Why Cities Need Ecodistricts

Our Cities Are Undergoing a Radical Transformation

Around the world, cities are undergoing the biggest growth of the past 100 years. More than one-half of the world’s people now live in cities, a proportion expected to grow to two-thirds by 2050.

To support this urbanization, trillions of dollars are flowing into communities. The number of district-scale projects is increasing at a record pace, and cities are making significant investments to build and revitalize neighborhoods, commercial districts, brownfields, as well as critical water, energy and transportation infrastructure systems.

The Cost of Growth has been Heavy, Hitting the Neighborhood the Hardest

Cities now contribute to a vast and growing equity gap — where the postal code a child is born into has a bigger role in determining their future than any other single factor. Worldwide, a number of complex issues are colliding: income, education, and health disparities that sit at the root of social unrest; blight and ecological degradation; and the growing threat of climate change.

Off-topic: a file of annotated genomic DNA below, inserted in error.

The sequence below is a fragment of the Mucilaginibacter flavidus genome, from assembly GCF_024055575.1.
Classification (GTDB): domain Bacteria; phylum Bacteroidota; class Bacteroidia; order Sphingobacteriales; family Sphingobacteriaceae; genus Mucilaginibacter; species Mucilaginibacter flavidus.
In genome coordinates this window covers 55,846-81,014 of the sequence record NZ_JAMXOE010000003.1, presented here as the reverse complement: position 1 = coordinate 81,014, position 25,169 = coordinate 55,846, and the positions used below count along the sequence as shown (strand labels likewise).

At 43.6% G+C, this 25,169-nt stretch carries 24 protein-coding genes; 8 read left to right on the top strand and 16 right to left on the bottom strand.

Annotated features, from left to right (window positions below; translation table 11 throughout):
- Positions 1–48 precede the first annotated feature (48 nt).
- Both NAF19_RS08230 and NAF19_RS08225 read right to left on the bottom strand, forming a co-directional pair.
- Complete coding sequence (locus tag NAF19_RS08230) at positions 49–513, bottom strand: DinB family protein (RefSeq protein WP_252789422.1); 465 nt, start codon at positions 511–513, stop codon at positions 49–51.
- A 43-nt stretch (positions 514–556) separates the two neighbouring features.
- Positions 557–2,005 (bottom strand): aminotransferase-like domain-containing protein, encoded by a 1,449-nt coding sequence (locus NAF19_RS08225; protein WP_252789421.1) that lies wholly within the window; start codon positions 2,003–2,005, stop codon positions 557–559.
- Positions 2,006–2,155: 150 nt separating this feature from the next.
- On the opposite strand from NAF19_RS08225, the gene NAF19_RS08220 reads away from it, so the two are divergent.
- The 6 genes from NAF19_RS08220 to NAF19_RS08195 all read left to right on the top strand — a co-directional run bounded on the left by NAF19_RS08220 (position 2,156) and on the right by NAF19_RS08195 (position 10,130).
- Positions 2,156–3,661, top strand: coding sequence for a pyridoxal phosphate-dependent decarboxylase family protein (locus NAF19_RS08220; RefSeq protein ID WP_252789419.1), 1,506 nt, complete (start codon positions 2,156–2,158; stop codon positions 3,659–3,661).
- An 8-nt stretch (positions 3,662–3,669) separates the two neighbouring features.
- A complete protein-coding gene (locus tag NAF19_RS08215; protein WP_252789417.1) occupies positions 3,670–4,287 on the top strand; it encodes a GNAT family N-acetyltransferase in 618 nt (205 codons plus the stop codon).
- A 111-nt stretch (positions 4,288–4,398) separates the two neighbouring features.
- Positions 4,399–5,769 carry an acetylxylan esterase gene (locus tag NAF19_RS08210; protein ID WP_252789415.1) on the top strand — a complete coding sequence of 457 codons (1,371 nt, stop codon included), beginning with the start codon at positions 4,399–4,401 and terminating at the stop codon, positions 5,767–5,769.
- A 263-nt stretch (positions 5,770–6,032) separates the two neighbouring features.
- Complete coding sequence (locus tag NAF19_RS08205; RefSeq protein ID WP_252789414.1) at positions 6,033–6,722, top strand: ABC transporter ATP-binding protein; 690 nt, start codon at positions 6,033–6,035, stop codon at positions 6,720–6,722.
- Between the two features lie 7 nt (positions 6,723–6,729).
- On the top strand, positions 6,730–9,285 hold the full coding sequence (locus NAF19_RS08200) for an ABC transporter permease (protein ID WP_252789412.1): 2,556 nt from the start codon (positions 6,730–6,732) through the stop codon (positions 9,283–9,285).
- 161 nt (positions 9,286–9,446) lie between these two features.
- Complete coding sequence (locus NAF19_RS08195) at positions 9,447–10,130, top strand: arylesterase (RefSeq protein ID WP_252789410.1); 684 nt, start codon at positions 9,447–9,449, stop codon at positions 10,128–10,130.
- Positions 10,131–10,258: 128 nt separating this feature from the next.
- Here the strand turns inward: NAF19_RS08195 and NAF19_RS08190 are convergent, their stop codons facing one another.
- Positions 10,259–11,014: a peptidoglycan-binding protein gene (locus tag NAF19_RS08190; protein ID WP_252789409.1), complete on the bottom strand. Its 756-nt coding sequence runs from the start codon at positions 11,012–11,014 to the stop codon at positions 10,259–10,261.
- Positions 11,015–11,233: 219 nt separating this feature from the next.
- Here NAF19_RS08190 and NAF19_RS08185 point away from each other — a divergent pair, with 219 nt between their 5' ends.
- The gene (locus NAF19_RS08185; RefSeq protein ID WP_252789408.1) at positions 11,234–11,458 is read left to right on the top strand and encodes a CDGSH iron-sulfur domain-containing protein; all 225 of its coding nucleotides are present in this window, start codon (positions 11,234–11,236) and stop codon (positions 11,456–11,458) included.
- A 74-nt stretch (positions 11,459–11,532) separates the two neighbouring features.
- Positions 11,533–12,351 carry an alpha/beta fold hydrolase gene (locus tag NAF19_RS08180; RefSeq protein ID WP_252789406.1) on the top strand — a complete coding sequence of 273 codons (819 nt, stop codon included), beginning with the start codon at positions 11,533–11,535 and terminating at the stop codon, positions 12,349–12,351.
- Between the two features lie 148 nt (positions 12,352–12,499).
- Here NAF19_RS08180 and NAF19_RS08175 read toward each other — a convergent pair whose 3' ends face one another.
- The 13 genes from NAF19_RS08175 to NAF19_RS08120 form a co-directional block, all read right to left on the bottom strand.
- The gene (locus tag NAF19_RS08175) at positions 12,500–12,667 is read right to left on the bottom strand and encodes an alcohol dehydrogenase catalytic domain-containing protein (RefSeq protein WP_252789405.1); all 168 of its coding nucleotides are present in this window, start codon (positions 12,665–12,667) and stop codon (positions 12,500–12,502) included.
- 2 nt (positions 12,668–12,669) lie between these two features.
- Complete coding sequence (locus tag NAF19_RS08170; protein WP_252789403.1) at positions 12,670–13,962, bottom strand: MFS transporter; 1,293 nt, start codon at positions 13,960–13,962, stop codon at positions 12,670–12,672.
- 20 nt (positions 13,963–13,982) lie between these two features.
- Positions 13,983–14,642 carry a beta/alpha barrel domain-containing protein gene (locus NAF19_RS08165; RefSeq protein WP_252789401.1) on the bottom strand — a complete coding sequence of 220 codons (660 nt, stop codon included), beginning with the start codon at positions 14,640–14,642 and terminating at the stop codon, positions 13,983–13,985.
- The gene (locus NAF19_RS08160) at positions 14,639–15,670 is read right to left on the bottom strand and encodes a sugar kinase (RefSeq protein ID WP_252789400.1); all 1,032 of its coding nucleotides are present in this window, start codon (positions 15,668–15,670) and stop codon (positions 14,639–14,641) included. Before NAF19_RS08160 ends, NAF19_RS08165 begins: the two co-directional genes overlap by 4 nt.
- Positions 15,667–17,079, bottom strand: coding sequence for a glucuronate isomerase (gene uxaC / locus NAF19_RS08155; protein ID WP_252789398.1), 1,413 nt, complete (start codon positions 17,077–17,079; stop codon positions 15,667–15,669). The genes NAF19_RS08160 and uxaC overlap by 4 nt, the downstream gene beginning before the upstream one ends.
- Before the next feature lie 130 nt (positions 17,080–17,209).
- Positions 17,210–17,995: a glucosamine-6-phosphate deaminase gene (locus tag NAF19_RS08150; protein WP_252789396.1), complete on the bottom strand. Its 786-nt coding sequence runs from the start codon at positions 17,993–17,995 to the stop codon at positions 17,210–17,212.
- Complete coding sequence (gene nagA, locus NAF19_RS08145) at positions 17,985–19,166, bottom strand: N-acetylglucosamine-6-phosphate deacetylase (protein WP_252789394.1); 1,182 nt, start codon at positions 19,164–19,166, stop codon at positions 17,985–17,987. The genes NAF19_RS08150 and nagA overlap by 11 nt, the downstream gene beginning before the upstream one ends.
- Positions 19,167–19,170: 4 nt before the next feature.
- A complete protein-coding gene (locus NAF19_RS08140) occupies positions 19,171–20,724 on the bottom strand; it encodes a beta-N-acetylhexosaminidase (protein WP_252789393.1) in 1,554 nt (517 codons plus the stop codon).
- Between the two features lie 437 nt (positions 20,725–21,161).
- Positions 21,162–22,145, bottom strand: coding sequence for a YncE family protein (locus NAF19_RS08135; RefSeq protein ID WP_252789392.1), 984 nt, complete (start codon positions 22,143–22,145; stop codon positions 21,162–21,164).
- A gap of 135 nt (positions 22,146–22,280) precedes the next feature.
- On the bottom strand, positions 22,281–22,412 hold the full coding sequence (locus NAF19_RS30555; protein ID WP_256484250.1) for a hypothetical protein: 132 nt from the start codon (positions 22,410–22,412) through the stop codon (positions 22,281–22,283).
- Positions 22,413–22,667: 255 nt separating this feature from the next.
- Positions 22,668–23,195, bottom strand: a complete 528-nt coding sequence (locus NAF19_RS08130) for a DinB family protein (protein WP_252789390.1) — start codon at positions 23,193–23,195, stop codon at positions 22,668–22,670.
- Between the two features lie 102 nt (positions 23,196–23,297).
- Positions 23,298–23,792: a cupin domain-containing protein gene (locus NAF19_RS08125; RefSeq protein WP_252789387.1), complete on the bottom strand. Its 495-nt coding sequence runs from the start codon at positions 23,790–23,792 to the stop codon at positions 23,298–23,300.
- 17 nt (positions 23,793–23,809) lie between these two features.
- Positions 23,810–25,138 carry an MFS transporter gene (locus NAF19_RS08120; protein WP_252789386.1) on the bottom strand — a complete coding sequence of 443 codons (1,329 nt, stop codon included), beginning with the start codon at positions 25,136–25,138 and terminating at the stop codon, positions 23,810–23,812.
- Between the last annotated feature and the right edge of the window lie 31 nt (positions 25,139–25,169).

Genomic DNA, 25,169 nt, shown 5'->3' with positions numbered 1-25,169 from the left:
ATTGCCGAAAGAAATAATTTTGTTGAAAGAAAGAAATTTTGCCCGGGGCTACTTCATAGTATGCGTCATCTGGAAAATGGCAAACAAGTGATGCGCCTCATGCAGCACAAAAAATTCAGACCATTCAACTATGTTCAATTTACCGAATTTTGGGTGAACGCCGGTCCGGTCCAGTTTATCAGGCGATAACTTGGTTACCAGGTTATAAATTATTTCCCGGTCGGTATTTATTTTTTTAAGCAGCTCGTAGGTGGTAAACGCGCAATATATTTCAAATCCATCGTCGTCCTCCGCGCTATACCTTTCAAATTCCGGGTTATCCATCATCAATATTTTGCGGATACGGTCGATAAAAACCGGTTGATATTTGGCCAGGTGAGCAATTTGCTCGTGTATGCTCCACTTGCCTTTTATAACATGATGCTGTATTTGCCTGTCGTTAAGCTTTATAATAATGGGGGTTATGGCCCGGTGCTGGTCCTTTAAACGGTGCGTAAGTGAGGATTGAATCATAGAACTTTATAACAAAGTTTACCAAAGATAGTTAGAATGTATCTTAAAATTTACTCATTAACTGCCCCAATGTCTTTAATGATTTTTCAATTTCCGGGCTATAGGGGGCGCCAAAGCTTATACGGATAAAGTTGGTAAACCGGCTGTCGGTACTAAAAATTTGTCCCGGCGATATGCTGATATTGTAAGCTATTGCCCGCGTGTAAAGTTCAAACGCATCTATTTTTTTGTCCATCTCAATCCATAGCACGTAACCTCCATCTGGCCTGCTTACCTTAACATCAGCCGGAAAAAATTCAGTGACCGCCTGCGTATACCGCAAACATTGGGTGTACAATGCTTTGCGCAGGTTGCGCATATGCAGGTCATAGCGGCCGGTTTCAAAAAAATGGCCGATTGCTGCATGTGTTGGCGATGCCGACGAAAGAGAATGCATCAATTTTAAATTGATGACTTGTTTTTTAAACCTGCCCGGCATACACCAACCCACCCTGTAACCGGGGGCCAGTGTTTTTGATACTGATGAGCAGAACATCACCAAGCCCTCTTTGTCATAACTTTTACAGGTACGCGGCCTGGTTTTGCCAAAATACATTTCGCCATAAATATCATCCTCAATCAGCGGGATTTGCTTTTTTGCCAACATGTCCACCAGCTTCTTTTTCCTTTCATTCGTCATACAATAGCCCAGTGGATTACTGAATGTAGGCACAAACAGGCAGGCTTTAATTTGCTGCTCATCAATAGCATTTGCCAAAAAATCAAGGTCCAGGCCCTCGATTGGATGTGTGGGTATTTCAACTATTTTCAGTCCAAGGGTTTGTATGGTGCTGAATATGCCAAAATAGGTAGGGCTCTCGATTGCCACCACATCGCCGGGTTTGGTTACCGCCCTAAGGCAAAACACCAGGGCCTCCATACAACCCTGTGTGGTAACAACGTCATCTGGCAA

Here is the good news — there is a growing appetite for innovation as cities seek competitive advantage to attract talent and investment, embrace aging and historically disenfranchised populations, restore cultural integrity, enhance prosperity and respond intelligently to a rapidly changing climate.

Neighborhoods Are the Soul and Life of the City

Yes, neighborhoods sit at the heart of some of the most complex challenges facing city makers today. But they can also become the building blocks of sustainable cities.

Neighborhoods provide a uniquely valuable scale to introduce and accelerate investments that can achieve profound improvements in equity, resilience, and climate protection. Neighborhoods are small enough to innovate and big enough to leverage meaningful investment and public policy.

How we build our cities — from the neighborhood up — is the biggest opportunity of our lifetime

Introducing: A New Model for Urban Development

Putting people and planet at the center of every urban development decision

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